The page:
Connect with us

Puntland

Puntland Auditor General freezes bank accounts of ousted cabinet of ministers

Published

on

The Auditor General of Puntland State of Somalia Jama Mohamed Osman has ordered all bank accounts used by the state’s ousted cabinet of minsters frozen until further notice.

An official communication by Mr. Osman to the Puntland State Bank and the privately-owned banks and local hawalas in the region, the Auditor General instructed that no transactions made on behalf of the ousted cabinet of the ministers.

The ministers are also ordered not to release any payments pending further instructions from the Auditor General’s Office.

“Referring the constitutional power and the Law Nr. 15/2000, the Auditor General of Puntland State of Somalia instructs Puntland State Bank and all privately-owned remittances to suspend withdrawals from all bank accounts related to Puntland Ministries.” the letter sent to the banks seen by Raxanreeb noted.

“This order is effective from 19th July, 2017.” the letter added.

The instructions from the state’s Auditor General comes following the decision by Puntland’s House of Representatives on Tuesday which voted to oust the cabinet of the ministers putting the region in unprecedented political chaos since the establishment of Somalia’s northeastern semi-autonomous state in 1998.

President bdiweli Ali Gaas has on Tuesday welcomed the vote of no confidence against his cabinet of the ministers and promised to form a new cabinet.

Continue Reading
Advertisement
Click to comment

You must be logged in to post a comment Login

Leave a Reply

Briefing Room

Somalia’s Puntland region asks UAE to stay as Gulf split deepens

Published

on

BOSASO, Somalia (Reuters) – Somalia’s semi-autonomous Puntland region urged the United Arab Emirates not to close its security operations in the country after a dispute with the central government, saying the Gulf power was a key ally in the fight against Islamist militants.

The dispute goes to the heart of an increasingly troubled relationship between Gulf states – divided by their own disputes – and fractured Somalia, whose coastline sits close to key shipping routes and across the water from Yemen.

Analysts have said the complex standoff risks exacerbating an already explosive security situation on both sides of the Gulf of Aden, where militant groups launch regular attacks.

The central Somali government said on Wednesday it was taking over a military training program run by the UAE.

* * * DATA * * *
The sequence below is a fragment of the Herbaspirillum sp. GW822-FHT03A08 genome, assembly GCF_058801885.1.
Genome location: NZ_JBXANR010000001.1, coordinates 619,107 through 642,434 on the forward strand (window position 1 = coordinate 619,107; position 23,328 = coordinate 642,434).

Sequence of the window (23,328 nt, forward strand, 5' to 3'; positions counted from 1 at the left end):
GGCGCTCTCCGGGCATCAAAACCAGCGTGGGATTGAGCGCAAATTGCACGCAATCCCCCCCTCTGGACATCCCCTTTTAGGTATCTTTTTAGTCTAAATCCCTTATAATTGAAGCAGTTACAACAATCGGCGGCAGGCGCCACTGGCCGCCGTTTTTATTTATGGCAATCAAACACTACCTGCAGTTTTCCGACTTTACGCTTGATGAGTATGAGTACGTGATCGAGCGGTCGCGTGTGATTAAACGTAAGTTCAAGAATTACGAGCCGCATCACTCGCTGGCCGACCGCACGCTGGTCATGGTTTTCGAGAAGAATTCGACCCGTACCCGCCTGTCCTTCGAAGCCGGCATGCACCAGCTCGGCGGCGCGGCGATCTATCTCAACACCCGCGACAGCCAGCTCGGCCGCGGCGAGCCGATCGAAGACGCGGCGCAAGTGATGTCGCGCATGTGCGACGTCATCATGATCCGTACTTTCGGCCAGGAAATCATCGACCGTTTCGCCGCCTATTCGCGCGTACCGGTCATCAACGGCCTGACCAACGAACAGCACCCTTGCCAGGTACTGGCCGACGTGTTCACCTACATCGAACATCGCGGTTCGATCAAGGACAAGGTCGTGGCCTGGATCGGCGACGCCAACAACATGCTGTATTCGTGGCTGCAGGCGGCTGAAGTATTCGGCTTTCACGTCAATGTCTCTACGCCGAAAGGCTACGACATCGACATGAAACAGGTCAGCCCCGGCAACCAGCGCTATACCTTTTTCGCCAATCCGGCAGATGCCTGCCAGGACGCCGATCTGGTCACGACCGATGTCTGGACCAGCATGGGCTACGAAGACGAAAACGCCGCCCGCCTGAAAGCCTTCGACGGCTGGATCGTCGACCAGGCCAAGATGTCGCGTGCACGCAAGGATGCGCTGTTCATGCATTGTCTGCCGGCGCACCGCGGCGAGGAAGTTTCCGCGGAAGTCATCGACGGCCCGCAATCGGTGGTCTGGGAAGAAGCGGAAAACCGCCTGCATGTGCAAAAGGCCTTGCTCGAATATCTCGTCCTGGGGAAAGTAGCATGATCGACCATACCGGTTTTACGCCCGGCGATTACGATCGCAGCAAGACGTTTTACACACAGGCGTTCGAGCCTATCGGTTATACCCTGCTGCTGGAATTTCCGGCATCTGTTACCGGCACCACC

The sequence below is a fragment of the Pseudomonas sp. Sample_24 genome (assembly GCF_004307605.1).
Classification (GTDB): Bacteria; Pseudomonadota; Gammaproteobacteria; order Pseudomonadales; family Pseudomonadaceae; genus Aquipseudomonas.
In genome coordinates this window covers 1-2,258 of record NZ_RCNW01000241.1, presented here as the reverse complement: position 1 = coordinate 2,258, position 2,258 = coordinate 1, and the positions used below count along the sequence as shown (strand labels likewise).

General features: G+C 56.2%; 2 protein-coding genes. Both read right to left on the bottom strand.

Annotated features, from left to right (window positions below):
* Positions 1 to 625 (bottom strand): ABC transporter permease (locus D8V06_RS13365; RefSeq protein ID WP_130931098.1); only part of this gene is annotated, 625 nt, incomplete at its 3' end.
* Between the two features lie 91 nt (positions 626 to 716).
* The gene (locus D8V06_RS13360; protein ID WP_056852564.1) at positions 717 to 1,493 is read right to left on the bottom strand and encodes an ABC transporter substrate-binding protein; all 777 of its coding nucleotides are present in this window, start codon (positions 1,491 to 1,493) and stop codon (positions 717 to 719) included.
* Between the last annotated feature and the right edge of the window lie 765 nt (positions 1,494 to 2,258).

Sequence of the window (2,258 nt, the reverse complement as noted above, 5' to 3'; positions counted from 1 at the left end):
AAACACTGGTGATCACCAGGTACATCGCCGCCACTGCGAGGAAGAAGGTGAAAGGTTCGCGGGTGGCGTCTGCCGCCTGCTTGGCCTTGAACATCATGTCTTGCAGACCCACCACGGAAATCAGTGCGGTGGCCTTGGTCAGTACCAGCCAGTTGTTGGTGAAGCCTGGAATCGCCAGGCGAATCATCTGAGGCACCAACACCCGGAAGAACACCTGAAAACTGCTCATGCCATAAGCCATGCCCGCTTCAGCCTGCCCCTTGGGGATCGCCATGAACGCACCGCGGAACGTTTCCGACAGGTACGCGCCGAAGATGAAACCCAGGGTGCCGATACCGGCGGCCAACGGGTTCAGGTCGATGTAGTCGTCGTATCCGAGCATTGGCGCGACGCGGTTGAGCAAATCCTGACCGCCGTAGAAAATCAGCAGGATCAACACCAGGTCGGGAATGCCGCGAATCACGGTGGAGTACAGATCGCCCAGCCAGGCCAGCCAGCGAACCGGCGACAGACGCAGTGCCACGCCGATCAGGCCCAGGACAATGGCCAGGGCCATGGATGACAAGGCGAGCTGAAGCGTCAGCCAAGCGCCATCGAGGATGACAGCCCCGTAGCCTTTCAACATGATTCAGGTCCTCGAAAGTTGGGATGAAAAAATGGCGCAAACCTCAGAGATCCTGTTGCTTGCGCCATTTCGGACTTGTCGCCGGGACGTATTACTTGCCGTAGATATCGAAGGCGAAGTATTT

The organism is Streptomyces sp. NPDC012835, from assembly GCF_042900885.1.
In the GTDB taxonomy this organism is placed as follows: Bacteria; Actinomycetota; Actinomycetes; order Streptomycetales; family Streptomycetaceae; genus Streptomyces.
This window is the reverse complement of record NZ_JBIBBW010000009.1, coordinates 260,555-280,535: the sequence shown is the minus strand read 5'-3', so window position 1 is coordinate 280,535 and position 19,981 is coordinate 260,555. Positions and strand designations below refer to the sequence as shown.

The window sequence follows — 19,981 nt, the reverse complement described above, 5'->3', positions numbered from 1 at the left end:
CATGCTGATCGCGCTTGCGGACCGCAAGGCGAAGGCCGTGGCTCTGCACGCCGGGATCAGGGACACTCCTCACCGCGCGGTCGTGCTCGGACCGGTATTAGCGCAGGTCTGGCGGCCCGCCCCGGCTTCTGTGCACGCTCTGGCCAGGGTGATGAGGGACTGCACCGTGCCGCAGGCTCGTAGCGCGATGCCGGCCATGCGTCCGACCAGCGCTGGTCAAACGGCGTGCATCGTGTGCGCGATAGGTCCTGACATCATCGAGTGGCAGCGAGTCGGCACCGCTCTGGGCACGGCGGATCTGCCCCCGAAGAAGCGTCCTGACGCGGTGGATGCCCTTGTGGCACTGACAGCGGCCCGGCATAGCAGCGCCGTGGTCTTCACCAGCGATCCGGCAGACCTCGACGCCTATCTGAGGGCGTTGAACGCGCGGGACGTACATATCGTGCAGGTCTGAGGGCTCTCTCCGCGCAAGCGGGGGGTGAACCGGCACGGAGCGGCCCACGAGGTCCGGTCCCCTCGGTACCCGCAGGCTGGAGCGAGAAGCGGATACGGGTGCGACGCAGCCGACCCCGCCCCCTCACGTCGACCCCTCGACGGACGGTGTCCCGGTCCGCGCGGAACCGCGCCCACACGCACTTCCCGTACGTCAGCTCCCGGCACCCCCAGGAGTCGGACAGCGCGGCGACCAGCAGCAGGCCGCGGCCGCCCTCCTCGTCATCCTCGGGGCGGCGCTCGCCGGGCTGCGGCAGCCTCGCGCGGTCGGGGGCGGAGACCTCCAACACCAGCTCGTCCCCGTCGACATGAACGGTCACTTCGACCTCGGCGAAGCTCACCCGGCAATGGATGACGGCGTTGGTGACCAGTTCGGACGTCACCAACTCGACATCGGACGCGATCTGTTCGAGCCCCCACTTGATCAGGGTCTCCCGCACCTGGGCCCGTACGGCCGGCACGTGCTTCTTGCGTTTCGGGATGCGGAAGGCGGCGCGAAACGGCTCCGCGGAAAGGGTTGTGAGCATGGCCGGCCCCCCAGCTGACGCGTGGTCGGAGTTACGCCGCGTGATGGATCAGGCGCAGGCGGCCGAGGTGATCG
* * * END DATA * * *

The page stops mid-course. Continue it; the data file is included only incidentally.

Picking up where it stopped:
Days later the UAE announced it was pulling out, accusing Mogadishu of seizing millions of dollars from a plane, money it said was meant to pay soldiers.

“We ask our UAE friends, not only to stay, but to redouble their efforts in helping Somalia stand on its feet,” said the office of the president of Puntland, a territory that sits on the tip of the Horn of Africa looking out over the Gulf of Aden.

Ending UAE support, “will only help our enemy, particularly Al Shabaab and ISIS (Islamic State),” it added late on Monday.

SUSPICION, RESENTMENT

The UAE is one of a number of Gulf powers that have opened bases along the coast of the Horn of Africa and promised investment and donations as they compete for influence in the insecure but strategically important region.

That competition has been exacerbated by a diplomatic rift between Qatar and a bloc including the UAE. In turn, those splits have worsened divisions in Somalia.

Puntland, which has said it wants independence, has sought to woo the UAE which runs an anti-piracy training center there and is developing the main port. The central government in Mogadishu last year criticized Puntland for taking sides in the Gulf dispute. Qatar’s ally Turkey is one of Somalia’s biggest investors.

One Somali government official said last week Mogadishu had decided to take over the UAE operation because the Gulf state’s contract to run it had expired. Another official said the government was investigating the money taken from the plane.

The competition among Gulf states in Somalia has fueled accusations of foreign interference and resentment in many corners of Somali society.

The loss of the UAE program could have a destabilizing effect, said one security analyst, speaking on condition of anonymity.

“The value of the UAE trained forces was two-fold – they were relatively well trained but, most importantly, they were paid on time,” unlike other parts of the security forces, the analyst told Reuters.

Somalia has been mired in conflict since 1991.

Continue Reading

Briefing Room

Puntland Police on Alert as Somalia Terror Threat Moves North

Published

on

For years, Somalia’s northern Puntland state has been more stable than the country’s volatile south, but that picture may be changing. Police in Puntland remain on alert amid a string of attacks over the past year by Al-Shabab and another group of fighters who have joined the Islamic State terror group. For VOA, Jason Patinkin reports from Puntland city of Bossaso.

Continue Reading

Puntland

As climate change parches Somalia, frequent drought comes with conflict over fertile land

Published

on

PBS — Desert sand is slowly taking over Somalia. Just six years after the last major drought emergency, the rains have failed again — a devastating trend in a country where around 80 percent of people make their living on the land. Special correspondent Jane Ferguson and videographer Alessandro Pavone report on how climate change is threatening a way of life that has sustained Somalia for millennia.

Continue Reading

TRENDING